Columbines have long been one of my favorite flowers, but I didn't realize how much I truly enjoyed them until I lived in Colorado and hiked in the mountains fairly frequently when weather permitted, taking photos of wildflowers I saw while adventuring with my now-husband. I began to feel as though a hike wasn't complete if I didn't spot a columbine, nodding its head under the weight of a bee, situated amongst a field of other flowers. The pale purple-blue of the outer petals, or sepals, the soft white of the inner petals, or blades, and the puff of bright yellow pistils and stamens in the center began to represent the colors an early Colorado summer for me.

colorado wildflowers

Wild columbines grow in many parts of the Western US, especially at higher altitudes, and they come in a few other colors, but this is the iconic Colorado columbine.

Colorado wild columbine

Cultivated varieties of columbines are hardy perennials, are often very interfertile, and will self-sow from seed. Columbines represent a wide variety of color, height, and appearance. Some columbines, like the Origami series, have bright white contrasting blades while others have blades that match the outer petals, like Sunshine, or even doubled petals like the Clementine series. They range in height from the dainty Dwarf White at eight inches to the stately Barlow series topping 32 inches in height, perfect for cut flowers.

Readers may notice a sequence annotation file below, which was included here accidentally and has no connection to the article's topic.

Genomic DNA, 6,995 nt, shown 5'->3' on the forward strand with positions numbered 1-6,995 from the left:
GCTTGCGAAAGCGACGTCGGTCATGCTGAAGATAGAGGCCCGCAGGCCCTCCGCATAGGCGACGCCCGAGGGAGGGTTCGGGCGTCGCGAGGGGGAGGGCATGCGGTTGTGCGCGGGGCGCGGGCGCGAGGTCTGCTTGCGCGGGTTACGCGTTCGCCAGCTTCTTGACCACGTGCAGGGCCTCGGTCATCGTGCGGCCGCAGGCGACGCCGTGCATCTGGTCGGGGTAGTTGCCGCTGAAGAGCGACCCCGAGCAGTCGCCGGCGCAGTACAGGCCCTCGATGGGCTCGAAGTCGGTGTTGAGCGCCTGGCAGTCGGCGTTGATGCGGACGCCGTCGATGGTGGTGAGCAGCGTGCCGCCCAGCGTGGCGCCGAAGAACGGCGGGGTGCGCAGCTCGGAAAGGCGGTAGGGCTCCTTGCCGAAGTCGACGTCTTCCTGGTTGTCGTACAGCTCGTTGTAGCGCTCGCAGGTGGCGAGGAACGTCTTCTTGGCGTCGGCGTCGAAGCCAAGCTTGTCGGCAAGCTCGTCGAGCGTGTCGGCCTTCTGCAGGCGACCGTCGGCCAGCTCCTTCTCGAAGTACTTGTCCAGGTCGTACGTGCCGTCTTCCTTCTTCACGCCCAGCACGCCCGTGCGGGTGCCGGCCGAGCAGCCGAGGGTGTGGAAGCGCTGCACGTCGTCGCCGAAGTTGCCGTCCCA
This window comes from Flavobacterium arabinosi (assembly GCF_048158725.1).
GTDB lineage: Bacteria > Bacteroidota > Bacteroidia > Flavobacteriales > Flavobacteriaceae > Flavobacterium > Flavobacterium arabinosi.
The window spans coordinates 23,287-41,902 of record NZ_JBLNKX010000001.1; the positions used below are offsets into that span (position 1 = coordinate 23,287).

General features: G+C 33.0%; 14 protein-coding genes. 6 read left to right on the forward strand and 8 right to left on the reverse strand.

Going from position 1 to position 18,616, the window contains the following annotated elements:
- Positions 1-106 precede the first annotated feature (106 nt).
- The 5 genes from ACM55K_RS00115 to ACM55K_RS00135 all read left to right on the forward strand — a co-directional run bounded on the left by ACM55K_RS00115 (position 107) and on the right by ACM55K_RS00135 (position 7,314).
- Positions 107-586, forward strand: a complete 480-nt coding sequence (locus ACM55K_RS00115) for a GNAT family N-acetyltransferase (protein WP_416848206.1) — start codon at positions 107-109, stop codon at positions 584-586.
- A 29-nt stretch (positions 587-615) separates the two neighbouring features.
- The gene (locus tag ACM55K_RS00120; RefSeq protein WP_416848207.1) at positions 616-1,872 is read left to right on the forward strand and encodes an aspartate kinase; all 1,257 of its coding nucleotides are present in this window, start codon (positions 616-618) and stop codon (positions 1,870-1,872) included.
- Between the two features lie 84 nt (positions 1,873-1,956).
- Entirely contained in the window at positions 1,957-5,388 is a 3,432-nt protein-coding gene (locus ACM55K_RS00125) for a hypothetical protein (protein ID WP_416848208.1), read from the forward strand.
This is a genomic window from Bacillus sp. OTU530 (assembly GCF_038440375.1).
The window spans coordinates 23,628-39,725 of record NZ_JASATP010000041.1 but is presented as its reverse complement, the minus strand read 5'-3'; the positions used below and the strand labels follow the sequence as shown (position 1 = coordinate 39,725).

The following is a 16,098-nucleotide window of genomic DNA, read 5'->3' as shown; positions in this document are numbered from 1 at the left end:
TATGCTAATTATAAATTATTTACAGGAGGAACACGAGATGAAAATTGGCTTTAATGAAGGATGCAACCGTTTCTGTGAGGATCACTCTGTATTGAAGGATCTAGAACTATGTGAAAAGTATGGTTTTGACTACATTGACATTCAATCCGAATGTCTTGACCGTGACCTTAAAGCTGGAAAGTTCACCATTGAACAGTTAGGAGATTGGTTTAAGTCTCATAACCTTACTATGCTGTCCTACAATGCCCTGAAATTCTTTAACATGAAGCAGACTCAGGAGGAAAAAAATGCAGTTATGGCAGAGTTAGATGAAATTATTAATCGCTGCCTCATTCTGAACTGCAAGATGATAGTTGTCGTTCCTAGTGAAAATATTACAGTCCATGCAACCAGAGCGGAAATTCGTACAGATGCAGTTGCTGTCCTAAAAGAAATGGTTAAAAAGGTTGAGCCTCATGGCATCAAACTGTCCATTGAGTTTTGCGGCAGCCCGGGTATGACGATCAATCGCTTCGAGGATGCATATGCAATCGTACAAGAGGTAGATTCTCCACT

Red columbine with white center Blue columbine with white center

Columbines are often winter hardy, bloom over a long season. They are attractive to hummingbirds, bees, and butterflies. Columbines are deer- and rabbit-resistant and add a touch of classic color to wherever they're planted. The scientific genus Aquilegia is named for the shape of the spurs at the back of the flower, derived from the Latin word for eagle (aquila) because the spurs resemble an eagle's claws.

Dark purple columbine

Do you grow columbine in your yard? Which is your favorite?